If you have one of these hats, I apologize in advance for any offense to your sense of fun, style or Christmas spirit by this post.  This hat came into my possession recently and unexpectedly as a gift for my H to wear during the holidays. In addition to its obvious charm, it also plays, “Gramma Got Run Over by a Reindeer.”  It gets even better.  While belting out this novelty Christmas song, the hat’s antlers wave back and forth in rhythm to its country roots.  It’s truly a sight to behold, especially for a hawk.

If you were a predator, would this look like a tasty snack?

Gracie (enter hawk), was sitting on her perch in the living room the other evening. A few hours went by, the lights were down low, it was getting late and my H and the hawk were having a face-off.  Neither quite trusted the other to completely let their defenses down.  However, as I mentioned, it was getting late. In the duel between man and beast, beast was about to win.

The hat was sitting quietly on the arm of the couch between husband and hawk. It just happened to be placed there at an earlier date and time, and was one of those objects that you get used to seeing and then forget that it’s even there.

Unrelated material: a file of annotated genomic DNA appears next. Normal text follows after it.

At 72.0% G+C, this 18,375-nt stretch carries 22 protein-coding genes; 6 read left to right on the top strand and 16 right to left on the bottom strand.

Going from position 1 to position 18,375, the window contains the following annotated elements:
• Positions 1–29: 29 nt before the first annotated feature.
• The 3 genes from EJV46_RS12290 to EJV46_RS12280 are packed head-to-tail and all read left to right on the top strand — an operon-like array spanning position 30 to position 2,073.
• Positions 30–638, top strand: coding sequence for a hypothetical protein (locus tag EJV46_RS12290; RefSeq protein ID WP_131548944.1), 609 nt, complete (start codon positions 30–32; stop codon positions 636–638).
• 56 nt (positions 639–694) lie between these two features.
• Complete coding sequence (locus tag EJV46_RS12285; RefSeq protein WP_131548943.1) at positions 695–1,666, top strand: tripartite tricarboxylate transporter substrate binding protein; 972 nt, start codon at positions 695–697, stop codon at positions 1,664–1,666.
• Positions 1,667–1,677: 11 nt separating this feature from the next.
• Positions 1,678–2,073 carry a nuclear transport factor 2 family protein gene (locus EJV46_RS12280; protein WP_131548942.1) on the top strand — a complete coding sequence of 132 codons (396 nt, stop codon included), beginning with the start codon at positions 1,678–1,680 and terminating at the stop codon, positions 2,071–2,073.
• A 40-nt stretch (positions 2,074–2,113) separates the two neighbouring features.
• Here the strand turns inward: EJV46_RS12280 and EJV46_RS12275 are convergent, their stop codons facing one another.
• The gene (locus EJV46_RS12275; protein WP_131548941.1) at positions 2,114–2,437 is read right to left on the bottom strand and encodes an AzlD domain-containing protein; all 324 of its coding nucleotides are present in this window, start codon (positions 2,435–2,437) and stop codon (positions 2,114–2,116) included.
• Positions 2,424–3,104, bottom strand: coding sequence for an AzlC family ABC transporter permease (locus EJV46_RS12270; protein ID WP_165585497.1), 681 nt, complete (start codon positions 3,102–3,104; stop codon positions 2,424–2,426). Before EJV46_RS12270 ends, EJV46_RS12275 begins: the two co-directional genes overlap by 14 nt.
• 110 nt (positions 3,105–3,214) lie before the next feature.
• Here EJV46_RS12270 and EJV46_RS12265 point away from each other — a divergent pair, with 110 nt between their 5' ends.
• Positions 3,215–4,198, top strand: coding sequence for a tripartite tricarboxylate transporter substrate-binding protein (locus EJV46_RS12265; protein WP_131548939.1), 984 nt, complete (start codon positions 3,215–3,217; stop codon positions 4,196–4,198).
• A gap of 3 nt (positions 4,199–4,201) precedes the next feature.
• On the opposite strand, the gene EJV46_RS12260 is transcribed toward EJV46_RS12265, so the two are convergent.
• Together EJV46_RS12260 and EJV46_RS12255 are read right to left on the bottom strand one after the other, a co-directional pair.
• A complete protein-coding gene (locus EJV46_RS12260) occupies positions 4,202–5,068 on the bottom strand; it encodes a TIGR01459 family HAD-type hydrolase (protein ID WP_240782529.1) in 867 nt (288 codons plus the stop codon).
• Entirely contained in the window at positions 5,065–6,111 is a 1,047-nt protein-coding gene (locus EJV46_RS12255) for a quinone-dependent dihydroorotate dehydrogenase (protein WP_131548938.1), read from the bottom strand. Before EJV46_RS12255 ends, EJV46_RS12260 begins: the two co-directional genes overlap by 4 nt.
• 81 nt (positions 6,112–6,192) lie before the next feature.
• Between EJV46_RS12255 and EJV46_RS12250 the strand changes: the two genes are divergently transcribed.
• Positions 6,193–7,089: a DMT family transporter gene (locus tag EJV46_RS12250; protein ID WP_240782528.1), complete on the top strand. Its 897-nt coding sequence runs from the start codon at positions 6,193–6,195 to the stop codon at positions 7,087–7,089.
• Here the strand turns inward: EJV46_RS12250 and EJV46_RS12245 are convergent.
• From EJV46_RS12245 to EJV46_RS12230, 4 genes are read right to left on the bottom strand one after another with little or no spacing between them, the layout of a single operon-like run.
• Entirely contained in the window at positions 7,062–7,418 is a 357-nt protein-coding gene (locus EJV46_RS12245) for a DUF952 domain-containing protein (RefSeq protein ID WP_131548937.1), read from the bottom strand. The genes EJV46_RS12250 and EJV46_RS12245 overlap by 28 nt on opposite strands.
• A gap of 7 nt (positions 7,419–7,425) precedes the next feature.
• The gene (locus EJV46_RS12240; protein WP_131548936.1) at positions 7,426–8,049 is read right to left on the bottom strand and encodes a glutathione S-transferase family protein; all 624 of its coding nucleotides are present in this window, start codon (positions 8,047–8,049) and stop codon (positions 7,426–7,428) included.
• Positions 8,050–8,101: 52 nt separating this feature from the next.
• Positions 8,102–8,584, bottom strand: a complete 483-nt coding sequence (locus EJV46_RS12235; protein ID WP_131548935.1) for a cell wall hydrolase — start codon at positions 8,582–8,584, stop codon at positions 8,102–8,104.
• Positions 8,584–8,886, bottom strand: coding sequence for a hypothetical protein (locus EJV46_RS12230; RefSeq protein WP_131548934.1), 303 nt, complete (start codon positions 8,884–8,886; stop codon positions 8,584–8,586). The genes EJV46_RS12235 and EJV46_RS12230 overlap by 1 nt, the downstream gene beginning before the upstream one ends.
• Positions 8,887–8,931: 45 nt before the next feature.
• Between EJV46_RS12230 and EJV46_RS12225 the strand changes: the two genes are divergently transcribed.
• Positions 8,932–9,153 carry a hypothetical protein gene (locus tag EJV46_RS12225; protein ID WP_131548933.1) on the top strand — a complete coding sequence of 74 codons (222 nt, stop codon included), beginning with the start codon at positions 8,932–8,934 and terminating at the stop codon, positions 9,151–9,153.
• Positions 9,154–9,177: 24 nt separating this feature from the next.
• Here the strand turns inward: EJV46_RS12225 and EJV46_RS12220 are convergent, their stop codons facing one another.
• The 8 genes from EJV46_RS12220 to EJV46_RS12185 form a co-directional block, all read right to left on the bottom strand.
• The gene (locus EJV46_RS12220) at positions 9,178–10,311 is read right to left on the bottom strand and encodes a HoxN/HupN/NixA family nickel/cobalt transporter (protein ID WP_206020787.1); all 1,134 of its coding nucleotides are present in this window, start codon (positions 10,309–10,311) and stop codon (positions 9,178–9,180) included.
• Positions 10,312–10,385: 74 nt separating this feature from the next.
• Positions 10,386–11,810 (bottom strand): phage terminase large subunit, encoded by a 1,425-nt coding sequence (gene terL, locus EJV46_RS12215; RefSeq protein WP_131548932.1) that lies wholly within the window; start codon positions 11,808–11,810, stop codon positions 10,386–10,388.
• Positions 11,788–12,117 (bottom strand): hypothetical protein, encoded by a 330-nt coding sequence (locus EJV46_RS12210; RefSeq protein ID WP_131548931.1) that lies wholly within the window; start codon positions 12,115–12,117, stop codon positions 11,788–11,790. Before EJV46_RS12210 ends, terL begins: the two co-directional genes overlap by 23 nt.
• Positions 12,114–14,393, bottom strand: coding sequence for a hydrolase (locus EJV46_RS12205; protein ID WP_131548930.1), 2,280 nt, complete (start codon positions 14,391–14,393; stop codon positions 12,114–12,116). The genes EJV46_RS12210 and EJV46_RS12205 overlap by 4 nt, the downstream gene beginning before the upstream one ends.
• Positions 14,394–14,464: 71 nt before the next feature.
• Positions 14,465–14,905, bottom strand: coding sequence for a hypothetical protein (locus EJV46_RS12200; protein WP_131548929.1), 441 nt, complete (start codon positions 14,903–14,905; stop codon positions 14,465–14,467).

My H, sitting on that very couch had his peripheral vision glued to the hawk. As time passed, the eyelids on those green lookers started to droop lower and lower and then finally closed in exhaustion. Seconds ticked by.  Seconds turned into minutes, minutes turned into… an opportunity.  Then, the strike happened. It seemed to came out of nowhere as Gracie went for the hat… or was it the husband?

Being a hunter by nature, Gracie obviously had the upper hand in the waiting game.  She knows when a good meal is at stake.  My H didn’t have a chance.  We still don’t know til this day whether she was going for the hat or for his head. If it wasn’t for the short line connecting those long legs and sharp talons to her perch…

We later wondered, “Was she offended by the garish nature of the Christmas gag or was she waiting for the right moment to commit the perfect crime and off her captor?”

I don’t think we’ll ever know.

Hawk 1, Husband 0.

Happy Holidays!

httpv://www.youtube.com/watch?v=IO4PAhndFO8&fs=1&hl=en_US&color1=0x5d1719&color2=0xcd311b